It’s getting difficult for me to remember what I did even two days ago. Hence, this blog. One day, when I’m back from Berlin, asking myself “what the hell did I do during those three months?” I will be able to look it up on this blog. It will also help me remember some life lessons that I am drawing from my experiences here. It’s not all about the sightseeing — that is just the external stuff.
I am spending a lot of time here in an internal dialogue that is at times so loud I cannot hear much else. This is beyond good or bad, but simply as it should be. This is my time to focus on my inner journey. I am very grateful to have this opportunity. And “Ich fühle mich hier sauwohl” (I feel bloody great here), as Heinz Rühmann’s character says in the German classic movie Die Feuerzangenbowle, where he returns to high school as an adult man to make up for things he missed out on.
There are so many impressions here that I am easily able to relate to my inner life, which is very enriching. I am trying to keep a separate journal to record some of those, but this blog takes a lot of time.
On December 7, I rented a bike and cycled halfway around Berlin’s ring streets to the large Turkish market at the banks of the Maybach in Kreuzberg. I am amazed that I am still cycling in this freezing weather, it was -4˚C and the roads felt a bit frozen. All I bought at the market was half a kilo of mushrooms for 50¢ (they ended up in a casserole dish that I will be eating for dinner four days in a row).
Then I went to the Käthe Kollwitz Museum. Käthe Kollwitz is one of my favourite artists, I was inspired by her work and dedication to her political beliefs ever since I was a teenager. She knew what she needed to say and she had the talent and will to say it with her art. “Eine Gabe ist eine Aufgabe” was her motto (It works better in German, but it means: A talent is an obligation). The museum is in a beautiful old villa in Charlottenburg and had a special exhibit about the influence of the Russian October revolution on her life and work.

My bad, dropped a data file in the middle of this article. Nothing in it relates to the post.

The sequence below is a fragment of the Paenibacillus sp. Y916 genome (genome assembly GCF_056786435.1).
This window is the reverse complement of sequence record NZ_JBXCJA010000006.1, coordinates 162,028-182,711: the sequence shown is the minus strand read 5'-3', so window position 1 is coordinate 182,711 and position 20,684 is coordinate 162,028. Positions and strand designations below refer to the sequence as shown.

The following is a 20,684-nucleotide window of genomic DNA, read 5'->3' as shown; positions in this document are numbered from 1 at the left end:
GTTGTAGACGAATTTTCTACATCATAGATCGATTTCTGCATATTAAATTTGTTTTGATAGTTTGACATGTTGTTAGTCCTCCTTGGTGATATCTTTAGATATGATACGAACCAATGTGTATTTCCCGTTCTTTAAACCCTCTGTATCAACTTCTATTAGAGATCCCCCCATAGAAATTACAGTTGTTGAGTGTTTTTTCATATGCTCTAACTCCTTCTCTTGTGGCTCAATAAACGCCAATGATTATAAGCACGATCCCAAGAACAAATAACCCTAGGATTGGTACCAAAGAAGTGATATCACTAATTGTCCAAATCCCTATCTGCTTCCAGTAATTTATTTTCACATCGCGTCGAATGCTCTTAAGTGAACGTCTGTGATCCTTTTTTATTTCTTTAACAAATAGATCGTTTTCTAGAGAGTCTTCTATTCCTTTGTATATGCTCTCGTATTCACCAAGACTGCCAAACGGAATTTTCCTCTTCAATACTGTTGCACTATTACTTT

Right next door to the Kollwitz Museum is the Literaturhaus Berlin which is also in an old villa where as guests of a wealthy couple, artists and scientists would visit at the turn of the 19th century. Tours of this villa are held on occasion and I may sign up for one at some point.
After the Kollwitz Museum, I had a coffee and cake at Einstein Kaffee before going to an opening of a show at Galerie Taube, where one of the Urban Sketchers, Oona Leganovic, a 25-year old German woman, had a couple of her drawings included in the multi-artist show. All the work represented by Galerie Taube is highly figurative, which is not so much my thing, even though I draw and paint figuratively. But I very much like Oona’s purposely unfinished-looking watercolours, which leave something for the viewer to conplete, and I am planning to buy one of her sketches as a souvenir.
I am doing my best to express my support for these Berlin artists I am meeting by buying small works off them (this is the watercolour I will be buying from Oona), and the pieces I am buying are going to be very meaningful to me. They will remind me of this time in my life when I got to meet these artists in person and grew in understanding of their work, and of what it means to be an artist.